Friday, July 03, 2009

Dhoni the batsman

178 cricketers have played ODI cricket for India in the 35 years that India have been playing ODI cricket. Of these, only 10 players have made 4000 or more career ODI runs for India. Tendulkar, Ganguly, Dravid, Azharuddin, Yuvraj Singh, Virender Sehwag, Ajay Jadeja, Navjyot Siddhu, Mahendra Singh Dhoni and Krishnamachari Srikanth. Every one of these 10 other than Dhoni played as specialist batsmen. None of them (with the possible exception of Tendulkar) have matched Dhoni's astonishing versatility as an ODI batsman.

M S Dhoni is the ultimate floater. The premise of a floater in a batting order is that such a batsman can play in various positions and match situations, and can be used to accomodate other specialist batsmen whose skills are more specialized - who don't possess the same flexibility. Four and a half thousand ODI runs at a batting average of 50.00 (in ODI cricket!) and a strike rate of 90, make Dhoni a dream batsman.

Yet, his batting is the least celebrated of his many talents. This has partly to do with the fact that he works as a floater. The most celebrated batsmen bat in one position. Their performances are thus easier to keep track of, because we as viewers know what to expect of them.

Dhoni is a dream player for India. Imagine a captain who is also a versatile floater in the batting order, and keeps wickets. Dhoni performs the roles of not one, but two all rounders, especially in limited overs cricket. First, he is your average wicketkeeper-batsman-captain. Then, he's a deadly combination of a number 3 batsman who can control an innings, a number 5 batsman who can rescue an innings or finish it, and a number 7 or 8 batsman who can bat in the last 10 overs of an ODI and make a half century in 25 balls. The frightening thing is that he's very very good, as good as any specialist in the world, in each of these roles!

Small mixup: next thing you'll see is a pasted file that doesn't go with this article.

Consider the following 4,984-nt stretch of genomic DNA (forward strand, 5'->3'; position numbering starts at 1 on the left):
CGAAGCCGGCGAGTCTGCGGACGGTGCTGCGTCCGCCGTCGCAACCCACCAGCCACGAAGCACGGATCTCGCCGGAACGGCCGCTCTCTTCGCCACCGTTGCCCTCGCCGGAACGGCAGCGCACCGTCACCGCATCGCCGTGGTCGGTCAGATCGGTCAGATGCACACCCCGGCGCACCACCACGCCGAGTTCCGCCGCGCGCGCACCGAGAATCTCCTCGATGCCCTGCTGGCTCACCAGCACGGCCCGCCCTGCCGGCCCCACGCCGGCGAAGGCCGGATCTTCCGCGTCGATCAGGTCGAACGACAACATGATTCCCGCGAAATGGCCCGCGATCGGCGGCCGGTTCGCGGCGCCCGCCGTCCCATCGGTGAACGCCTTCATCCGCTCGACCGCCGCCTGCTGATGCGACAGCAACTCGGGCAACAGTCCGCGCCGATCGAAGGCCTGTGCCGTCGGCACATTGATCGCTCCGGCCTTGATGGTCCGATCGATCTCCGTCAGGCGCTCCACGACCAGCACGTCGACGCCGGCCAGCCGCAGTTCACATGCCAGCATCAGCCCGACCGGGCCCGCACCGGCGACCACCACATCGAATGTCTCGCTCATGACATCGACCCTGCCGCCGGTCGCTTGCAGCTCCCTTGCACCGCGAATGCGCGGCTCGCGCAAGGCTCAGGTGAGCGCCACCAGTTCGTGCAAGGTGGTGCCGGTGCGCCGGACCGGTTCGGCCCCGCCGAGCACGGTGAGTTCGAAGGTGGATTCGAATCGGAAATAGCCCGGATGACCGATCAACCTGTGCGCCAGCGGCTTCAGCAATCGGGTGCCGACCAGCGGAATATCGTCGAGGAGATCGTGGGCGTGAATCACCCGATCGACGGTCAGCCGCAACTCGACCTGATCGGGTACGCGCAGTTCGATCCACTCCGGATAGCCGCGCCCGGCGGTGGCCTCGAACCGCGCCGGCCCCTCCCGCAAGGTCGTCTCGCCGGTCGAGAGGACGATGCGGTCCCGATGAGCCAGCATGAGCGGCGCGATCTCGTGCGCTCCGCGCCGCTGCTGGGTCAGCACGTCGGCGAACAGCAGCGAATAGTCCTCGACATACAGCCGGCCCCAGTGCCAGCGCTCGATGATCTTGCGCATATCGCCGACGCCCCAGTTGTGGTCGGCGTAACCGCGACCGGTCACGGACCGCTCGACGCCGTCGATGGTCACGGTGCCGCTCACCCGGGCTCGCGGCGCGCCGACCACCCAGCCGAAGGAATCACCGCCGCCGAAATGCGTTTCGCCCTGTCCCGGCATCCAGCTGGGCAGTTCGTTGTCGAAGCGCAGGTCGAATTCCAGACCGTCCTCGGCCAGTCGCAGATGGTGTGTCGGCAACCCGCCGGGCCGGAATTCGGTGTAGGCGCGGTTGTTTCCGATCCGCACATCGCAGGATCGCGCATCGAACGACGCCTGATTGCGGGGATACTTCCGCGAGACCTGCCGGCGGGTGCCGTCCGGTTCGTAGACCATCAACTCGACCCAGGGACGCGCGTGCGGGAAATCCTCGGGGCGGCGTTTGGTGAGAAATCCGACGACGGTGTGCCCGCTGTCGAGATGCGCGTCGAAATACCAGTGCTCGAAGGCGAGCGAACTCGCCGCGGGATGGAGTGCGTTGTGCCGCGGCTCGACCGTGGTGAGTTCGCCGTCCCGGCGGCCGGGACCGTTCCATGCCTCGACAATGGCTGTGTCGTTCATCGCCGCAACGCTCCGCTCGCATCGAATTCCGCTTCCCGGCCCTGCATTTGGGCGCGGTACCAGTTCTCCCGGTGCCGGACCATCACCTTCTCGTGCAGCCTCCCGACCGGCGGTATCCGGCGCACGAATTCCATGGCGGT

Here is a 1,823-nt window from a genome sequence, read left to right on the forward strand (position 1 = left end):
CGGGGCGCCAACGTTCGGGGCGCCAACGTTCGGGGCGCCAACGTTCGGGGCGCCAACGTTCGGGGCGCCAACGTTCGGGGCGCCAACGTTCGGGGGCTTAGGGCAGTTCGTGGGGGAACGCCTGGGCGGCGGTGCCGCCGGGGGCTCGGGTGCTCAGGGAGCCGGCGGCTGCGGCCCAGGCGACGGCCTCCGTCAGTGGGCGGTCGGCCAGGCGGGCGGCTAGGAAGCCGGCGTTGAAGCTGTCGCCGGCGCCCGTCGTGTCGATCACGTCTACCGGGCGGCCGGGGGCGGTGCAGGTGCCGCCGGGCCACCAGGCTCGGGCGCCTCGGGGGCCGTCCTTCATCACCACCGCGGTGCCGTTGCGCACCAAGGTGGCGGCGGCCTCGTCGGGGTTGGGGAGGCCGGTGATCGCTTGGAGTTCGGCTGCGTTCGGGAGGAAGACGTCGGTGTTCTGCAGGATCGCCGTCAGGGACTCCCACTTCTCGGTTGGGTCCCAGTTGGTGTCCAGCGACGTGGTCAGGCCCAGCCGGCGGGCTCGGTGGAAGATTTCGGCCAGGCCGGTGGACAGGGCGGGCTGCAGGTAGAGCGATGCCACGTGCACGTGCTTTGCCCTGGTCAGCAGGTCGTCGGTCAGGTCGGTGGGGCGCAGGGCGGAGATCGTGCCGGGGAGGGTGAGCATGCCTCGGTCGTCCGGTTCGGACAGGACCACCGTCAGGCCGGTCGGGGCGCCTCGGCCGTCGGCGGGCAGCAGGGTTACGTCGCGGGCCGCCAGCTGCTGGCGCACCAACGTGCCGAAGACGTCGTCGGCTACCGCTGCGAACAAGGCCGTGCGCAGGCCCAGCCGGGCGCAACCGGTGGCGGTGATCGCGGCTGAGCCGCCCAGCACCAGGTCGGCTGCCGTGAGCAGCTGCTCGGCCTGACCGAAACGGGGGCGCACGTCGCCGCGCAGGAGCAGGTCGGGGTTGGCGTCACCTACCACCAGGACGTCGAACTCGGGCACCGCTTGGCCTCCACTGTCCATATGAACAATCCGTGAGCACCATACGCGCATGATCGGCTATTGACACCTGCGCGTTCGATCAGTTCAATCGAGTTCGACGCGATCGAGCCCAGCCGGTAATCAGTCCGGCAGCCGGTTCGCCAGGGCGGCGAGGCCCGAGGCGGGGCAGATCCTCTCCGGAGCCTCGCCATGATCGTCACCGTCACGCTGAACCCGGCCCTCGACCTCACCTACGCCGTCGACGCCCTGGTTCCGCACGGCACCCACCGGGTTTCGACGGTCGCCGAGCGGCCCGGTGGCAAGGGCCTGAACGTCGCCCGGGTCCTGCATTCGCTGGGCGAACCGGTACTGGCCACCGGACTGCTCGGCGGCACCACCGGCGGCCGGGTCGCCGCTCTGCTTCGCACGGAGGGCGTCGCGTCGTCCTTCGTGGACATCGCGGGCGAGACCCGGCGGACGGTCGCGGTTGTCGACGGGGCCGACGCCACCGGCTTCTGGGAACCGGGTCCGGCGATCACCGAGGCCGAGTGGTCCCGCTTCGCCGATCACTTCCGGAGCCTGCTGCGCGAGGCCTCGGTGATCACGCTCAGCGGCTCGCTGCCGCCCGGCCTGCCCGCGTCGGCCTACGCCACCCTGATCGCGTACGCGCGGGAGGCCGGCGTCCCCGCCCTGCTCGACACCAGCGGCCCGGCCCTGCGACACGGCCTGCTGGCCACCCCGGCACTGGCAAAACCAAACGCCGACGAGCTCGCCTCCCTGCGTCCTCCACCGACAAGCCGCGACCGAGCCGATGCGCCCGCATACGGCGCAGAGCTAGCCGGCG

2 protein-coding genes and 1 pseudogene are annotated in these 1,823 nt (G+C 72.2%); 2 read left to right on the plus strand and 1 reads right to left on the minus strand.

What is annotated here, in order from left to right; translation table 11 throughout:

At the heart of Dhoni's success is a unrivalled canniness. An ability to read a situation and adapt. In this, he is positively Tendulkaresque. To add to this, he has the discipline to actually do exactly what he wants to for very long periods of time without getting distracted. One rarely sees Dhoni play an impetuous stroke - desperate strokes maybe, especially if he feels he's getting stuck, but not impetuous mistakes. That old cliche about ice running through the veins could have been coined with him in mind. Nothing exemplifies this more than Dhoni's batting record against Sri Lanka as Captain. In 16 games, played in 2008 or 2009, Dhoni has made 754 runs at 67.73, with 8 half centuries. In nearly all of these 16 games, Dhoni has had to face Muralitharan and Mendis early in his innings. No Indian batsman (with the possible exception of Sehwag) has mastered Murali and Mendis like Dhoni has. Whats more, Dhoni has not only played them, but played them according to the match situation. It is hard not to marvel at the skill which underlies much of Dhoni's increasingly understated work with the bat.

M S Dhoni's batting is at one ungainly, sly, studious, silent and deceptively powerful. Many times you might see him block almost everything with great apparent discomfort, only to find that at the end of the innings, he has not only kept his end up, but ended with a fairly substantially innings produced at nearly a run a ball. It is phenomenal talent producing very learned, highly evolved batsmanship.

When M S Dhoni bats in the limited overs game, a master, both of his own skills and of the match situation is at work. By the time he finishes his career, he will command a place in the same breath as Tendulkar.


  1. don't agree entirely
    don't you feel he needs more practice as a batsman?.
    that the opposition is weak is no excuse for the font foot
    else dravid and others are redundant

  2. and why hasn't he been able to transfer his success as a batsman to the highest level ?

  3. I am spellbound and speechless... this is such a good exhaustive research... MSD is indeed great !!!
    A class of his own... technique of his own... WOW !